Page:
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Leigh Jones, owner of the Dish Bistro, is a bit nervous. Not seriously nervous, but a bit.
"I think we're ready," she told me. "We've got a great menu, a great staff... I'm a real restaurateur now." And frankly, she can hardly understand how it happened.
Jones is late of Brasserie Rouge, B-52 Billiardsand the Atomic Cowboy-- all of which she owned with then-husband Robert Thompson. A couple of years back, she and Thompson seemed poised to be Denver's next restaurant power brokers, capable of opening whatever they wanted, wherever they wanted, but that all fell apart quickly. After getting three rave reviews in a week, including mine, Rouge crashed and burned like a kamikaze mission; B-52 was shuttered and the building turned into the Real World: Denver house, which means it will forever smell vaguely of spilled Coors and skank; and the Atomic Cowboy changed owners but not orientation (Southwestern spaceman chic on East Colfax, which you'd think I'd love, but I don't). In the midst of all this, Leigh ran off to Southeast Asia, got lost, got found, came back to Denver and wound up talking to Steve Rohs, who was looking to unload the Painted Bench at 400 East 20th Avenue. Leigh bought the place, turned it into the Dish, took over the former Sweet Rockin' Coffee/Perk and Pub space next door, and reopened it as the Horseshoe Lounge. And then she started wondering what, exactly, she'd been thinking.
400 E. 20th Ave.
Denver, CO 80205
Region: Downtown Denver
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"You know, there was an offer to buy the Dish," she told me. "This out-of-the-woodwork guy, coming from San Francisco -- Mario Big-Long-Italian-Name or something. And this was right after the snowstorm, so I'm thinking, 'Why am I doing this? Maybe I should sell to this guy.' But he hemmed and he hawed, and then we just had one of those light-at-the-end-of-the-tunnel weeks, right? A week where just everything went right -- the staff, Chris, the menu came together, everything. And all of a sudden, things got a lot easier."
"Chris" is chef Chris Dougherty, ex of just about everywhere (Brasserie Rouge, where he first met Leigh; Swimclub32; Duo, where he cooked with John Broening, the former chef at Brasserie Rouge; Parisi; and even Picasso, at the Bellagio in Vegas) and now Leigh's number-one guy. His menu is brilliant: fried goat cheese with a balsamic reduction, simple PEI mussels in a bittersweet white-wine-and-caper broth with garlic bread pudding, hanger steak with potato gratin, Parisian duck l'orange, lamb shank with root veggies and goat cheese-spiked grits. One section is devoted to light dinners: a burger, tuna nicoise sandwiches, shredded lamb with blue cheese and bacon on sourdough.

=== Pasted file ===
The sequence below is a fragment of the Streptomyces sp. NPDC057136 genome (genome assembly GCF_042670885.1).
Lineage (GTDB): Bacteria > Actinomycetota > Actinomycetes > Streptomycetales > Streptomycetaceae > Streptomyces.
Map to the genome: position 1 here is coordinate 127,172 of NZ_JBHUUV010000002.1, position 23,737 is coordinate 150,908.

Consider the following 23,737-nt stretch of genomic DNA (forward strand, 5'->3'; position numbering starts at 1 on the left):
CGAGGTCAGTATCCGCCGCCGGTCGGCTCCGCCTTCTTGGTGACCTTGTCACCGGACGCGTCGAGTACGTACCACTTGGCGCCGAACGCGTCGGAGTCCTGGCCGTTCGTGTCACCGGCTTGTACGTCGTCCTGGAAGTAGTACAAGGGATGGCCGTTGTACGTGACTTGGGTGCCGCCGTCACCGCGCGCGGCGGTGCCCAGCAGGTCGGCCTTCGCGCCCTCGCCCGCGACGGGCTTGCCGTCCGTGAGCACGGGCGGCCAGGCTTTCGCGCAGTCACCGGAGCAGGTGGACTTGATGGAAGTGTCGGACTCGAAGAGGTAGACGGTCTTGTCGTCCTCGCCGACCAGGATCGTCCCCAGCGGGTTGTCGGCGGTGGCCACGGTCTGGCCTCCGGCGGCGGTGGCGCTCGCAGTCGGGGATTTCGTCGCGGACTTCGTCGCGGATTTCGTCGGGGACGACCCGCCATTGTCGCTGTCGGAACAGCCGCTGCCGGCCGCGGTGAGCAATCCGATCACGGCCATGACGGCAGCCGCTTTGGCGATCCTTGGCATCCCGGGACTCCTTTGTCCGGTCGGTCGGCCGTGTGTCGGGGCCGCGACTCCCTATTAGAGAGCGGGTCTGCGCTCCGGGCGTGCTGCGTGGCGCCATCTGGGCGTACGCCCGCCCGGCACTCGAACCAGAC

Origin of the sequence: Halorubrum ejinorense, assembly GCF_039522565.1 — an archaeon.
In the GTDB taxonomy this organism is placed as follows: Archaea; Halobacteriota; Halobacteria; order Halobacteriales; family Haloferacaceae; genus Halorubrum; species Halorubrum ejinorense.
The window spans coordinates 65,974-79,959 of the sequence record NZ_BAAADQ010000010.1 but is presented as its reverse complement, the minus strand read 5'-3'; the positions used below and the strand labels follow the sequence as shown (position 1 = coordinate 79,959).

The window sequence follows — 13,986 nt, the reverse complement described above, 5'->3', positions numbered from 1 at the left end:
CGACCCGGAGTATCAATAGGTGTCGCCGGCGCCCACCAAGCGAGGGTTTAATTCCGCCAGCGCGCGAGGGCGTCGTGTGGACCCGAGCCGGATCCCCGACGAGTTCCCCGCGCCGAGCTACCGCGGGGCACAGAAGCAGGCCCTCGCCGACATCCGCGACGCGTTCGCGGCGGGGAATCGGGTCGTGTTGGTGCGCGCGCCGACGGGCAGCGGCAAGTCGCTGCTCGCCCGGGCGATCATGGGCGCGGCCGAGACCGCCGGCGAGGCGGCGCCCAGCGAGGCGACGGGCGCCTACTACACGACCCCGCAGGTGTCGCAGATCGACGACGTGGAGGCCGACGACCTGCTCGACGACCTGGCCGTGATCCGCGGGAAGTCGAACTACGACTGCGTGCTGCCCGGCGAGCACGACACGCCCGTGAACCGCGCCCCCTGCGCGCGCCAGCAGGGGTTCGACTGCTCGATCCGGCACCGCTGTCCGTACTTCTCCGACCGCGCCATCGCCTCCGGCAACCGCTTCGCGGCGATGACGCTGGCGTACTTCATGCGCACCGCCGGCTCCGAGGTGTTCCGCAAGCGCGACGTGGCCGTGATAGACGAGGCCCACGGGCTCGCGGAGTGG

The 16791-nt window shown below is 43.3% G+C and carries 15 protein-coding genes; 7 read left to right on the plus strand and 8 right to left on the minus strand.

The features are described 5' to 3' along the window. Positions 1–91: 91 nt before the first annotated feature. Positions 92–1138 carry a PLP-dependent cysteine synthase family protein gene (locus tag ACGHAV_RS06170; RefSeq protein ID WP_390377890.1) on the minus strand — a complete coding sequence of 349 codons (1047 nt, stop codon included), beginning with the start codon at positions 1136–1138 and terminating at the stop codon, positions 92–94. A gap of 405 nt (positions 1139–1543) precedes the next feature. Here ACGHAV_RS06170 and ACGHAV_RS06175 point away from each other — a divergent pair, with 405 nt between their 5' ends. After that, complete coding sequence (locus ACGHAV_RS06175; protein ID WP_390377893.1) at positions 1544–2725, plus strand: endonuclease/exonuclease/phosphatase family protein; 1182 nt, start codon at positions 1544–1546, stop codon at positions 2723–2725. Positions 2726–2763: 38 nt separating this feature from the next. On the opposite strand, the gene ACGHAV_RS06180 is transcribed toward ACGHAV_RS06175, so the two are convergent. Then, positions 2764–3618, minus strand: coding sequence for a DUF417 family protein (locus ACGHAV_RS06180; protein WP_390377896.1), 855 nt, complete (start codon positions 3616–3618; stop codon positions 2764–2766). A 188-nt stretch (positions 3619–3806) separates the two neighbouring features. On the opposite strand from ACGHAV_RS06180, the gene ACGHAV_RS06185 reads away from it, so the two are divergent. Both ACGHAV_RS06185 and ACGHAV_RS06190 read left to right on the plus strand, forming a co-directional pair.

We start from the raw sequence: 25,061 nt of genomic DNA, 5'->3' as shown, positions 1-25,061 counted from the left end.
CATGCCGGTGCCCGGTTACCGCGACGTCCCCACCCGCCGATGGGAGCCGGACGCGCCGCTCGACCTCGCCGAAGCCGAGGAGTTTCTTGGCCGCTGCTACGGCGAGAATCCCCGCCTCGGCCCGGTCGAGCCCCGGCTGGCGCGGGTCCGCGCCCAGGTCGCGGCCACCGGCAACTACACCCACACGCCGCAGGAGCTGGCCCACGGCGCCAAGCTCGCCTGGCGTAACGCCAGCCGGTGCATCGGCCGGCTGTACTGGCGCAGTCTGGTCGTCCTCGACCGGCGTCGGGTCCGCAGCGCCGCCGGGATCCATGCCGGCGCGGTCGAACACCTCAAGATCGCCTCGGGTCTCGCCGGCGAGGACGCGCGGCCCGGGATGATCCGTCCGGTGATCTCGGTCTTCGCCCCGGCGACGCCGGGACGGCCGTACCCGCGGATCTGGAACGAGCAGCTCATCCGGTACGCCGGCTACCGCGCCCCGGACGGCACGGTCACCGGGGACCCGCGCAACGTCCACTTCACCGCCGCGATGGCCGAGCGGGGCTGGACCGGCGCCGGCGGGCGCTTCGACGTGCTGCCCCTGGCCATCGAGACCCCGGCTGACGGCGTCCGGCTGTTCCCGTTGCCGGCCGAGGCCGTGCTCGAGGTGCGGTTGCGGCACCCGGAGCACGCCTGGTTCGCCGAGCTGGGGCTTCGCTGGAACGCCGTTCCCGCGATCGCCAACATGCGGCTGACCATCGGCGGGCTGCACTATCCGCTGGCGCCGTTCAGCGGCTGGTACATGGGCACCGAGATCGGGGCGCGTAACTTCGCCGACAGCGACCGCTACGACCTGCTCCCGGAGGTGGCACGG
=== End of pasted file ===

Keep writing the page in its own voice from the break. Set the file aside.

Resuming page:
The menu calls its offerings "comfort food with a passport"; Leigh said it's "just a whole bunch of my favorite things." The one weird, seemingly anachronistic dish on the roster is an appetizer of vegetable tempura, but even that comes with a story. Sous chef Sylvia Victoriano was a line cook at the Painted Bench before it was sold to Leigh; she learned the preparation from Matt Brown -- who, like so many chefs, has an obsession with Asian cuisines -- when he was the sous at the Bench under Rohs. After the sale, Brown went off to take an instructor's position at Cook Street culinary school on Market Street; Victoriano stayed on through the changeover from Bench to Dish and was soon promoted to sous by Dougherty. Which is about the time the tempura went on the menu.
"Everybody loves fried food, you know? That's why it's there," Leigh said. "Is that easier?"
Now that she's got things the way she wants them at the Dish, on March 28 the Horseshoe will roll out a new menu. "Tater tots and corn dogs" is how Leigh described its current fare; the new board will add pizzas, maybe some sandwiches, some meatballs. "There's no pizza right in that hood," she explained, "so that's what we're going to do -- simple ten or eleven-inch pizzas, a couple subs."
And tater tots.
Good neighbors: I got a call last week from Jesse Morreale, who told me that El Toro Palomo, the long-suffering Mexican joint next door to his restaurant/wine bar, Sketch, had finally packed it in. "We saw it coming," Morreale said. "We're their neighbor. We know when they have business and when they don't."
El Toro had opened a few months before Sketch in that same subterranean trench on Steele Street that's always been a tough spot for restaurants -- in a neighborhood that's gotten downright murderous in terms of closures, redevelopment, big-money real-estate buys and failing concepts. But Sketch has managed to hang on, mainly by exploiting its edge-of-the-Creek, half-outsider status and the long hours that give the dining room a double hit: an early dinner rush from the Cherry Creek swells and then another late-night pop from those looking for something to eat and maybe a cocktail or seven after nine o'clock.
When I asked Morreale if he was thinking about picking up the Toro spot, he waffled. "I dunno," he said, then reconsidered. "We look at everything. Tell everyone we're so busy we might be thinking of expanding next door."